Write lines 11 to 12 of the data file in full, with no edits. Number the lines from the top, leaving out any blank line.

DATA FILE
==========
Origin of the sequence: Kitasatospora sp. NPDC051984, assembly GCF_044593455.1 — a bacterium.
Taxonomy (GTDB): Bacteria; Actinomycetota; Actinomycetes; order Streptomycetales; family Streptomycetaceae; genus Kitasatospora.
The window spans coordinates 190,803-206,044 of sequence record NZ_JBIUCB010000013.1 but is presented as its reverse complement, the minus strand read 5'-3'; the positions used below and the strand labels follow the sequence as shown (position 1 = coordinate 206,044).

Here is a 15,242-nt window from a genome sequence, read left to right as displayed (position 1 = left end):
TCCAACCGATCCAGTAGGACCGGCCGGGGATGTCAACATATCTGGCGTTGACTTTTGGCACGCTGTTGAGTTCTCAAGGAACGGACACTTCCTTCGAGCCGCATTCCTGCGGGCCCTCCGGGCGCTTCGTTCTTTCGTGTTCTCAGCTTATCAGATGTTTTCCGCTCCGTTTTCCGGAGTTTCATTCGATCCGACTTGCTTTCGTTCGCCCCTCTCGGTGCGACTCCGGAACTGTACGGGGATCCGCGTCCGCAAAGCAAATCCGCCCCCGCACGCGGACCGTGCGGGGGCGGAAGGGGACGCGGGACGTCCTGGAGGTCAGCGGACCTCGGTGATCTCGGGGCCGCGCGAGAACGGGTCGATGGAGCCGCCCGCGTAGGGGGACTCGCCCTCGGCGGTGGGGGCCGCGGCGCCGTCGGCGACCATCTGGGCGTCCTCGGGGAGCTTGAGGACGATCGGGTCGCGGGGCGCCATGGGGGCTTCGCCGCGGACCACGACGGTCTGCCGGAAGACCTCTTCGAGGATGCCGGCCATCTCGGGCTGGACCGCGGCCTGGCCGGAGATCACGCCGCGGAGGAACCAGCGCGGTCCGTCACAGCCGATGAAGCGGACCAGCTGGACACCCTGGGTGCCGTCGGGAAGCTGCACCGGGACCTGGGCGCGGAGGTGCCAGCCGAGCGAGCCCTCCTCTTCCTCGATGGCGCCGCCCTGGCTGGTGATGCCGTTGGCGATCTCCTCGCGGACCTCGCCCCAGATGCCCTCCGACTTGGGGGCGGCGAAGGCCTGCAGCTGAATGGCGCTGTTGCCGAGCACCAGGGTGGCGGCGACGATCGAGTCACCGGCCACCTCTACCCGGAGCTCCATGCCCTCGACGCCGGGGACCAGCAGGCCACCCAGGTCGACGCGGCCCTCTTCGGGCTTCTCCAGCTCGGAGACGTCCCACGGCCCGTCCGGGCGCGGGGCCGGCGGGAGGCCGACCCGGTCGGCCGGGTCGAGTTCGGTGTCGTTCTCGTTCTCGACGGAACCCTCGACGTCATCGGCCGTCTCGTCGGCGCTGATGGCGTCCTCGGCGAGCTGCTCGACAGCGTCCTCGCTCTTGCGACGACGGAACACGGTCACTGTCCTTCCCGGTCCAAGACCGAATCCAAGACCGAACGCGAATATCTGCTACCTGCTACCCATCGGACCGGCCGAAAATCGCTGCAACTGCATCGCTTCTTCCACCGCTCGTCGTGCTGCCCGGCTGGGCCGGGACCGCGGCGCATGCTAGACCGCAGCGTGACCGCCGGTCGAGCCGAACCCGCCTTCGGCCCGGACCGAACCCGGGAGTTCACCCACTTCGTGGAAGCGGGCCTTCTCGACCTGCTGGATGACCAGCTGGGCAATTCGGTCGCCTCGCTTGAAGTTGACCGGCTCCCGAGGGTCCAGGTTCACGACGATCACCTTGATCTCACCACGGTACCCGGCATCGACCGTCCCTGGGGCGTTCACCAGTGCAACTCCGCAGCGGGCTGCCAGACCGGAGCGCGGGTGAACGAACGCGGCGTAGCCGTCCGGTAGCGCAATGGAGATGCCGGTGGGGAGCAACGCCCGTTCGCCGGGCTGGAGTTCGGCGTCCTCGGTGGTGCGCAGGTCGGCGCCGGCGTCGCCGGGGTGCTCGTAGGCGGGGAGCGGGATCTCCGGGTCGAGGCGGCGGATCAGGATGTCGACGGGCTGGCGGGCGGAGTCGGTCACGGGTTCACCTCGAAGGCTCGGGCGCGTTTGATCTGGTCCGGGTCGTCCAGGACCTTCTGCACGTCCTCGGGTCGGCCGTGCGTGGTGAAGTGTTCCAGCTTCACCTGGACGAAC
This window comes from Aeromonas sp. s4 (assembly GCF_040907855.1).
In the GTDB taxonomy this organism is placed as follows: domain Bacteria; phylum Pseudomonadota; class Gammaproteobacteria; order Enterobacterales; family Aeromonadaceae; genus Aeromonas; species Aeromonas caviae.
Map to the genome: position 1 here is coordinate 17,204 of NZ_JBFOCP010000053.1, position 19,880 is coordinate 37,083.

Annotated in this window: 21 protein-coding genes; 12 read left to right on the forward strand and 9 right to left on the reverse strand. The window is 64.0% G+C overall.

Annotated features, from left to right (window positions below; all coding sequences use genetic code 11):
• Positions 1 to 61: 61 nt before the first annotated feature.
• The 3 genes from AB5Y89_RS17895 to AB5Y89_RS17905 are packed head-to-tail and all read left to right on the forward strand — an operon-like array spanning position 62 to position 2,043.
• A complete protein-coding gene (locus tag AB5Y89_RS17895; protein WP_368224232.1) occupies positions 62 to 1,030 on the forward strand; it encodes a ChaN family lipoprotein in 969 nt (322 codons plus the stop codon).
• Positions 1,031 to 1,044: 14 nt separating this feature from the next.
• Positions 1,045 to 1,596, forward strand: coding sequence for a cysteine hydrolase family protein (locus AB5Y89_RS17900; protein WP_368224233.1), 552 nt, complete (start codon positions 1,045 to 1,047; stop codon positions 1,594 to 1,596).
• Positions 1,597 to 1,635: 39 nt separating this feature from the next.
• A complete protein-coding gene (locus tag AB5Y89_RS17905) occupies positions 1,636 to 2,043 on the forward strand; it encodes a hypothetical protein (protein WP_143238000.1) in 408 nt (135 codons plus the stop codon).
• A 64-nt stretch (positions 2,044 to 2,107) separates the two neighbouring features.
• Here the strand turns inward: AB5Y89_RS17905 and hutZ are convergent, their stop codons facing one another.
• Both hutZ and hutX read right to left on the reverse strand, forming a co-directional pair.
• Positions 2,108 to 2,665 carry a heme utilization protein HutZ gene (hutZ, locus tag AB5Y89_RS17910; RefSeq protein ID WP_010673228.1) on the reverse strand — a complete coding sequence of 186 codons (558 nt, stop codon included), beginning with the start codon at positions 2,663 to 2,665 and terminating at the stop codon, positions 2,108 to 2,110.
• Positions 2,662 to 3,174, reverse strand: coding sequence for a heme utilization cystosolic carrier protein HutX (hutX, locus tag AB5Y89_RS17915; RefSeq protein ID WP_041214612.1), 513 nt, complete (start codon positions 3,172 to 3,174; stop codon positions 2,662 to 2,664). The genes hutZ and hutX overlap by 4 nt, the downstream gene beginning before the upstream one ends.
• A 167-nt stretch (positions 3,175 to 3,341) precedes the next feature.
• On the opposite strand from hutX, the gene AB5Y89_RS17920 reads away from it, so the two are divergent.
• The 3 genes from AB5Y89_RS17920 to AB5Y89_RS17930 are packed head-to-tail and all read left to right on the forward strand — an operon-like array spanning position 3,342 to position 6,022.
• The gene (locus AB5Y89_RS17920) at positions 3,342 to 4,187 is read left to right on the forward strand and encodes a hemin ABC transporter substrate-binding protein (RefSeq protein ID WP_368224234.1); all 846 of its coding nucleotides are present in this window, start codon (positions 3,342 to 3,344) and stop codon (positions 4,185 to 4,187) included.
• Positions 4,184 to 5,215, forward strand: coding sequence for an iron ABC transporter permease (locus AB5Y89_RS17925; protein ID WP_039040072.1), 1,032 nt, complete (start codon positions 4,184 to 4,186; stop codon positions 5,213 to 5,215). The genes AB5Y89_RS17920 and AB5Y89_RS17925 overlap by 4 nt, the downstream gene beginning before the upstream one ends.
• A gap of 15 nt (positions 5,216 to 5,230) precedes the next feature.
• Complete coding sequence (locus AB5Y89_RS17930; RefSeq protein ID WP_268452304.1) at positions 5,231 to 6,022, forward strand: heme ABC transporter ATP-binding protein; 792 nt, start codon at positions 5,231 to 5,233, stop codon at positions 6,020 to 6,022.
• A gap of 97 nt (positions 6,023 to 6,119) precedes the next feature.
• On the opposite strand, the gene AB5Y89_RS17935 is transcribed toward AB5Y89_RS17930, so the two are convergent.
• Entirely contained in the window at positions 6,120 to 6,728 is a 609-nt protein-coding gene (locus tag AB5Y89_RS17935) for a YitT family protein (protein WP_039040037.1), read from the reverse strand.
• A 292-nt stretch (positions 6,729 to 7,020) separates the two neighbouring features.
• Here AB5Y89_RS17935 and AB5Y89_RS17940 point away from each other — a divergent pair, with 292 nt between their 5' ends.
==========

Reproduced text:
• Positions 1 to 61: 61 nt before the first annotated feature.
• The 3 genes from AB5Y89_RS17895 to AB5Y89_RS17905 are packed head-to-tail and all read left to right on the forward strand — an operon-like array spanning position 62 to position 2,043.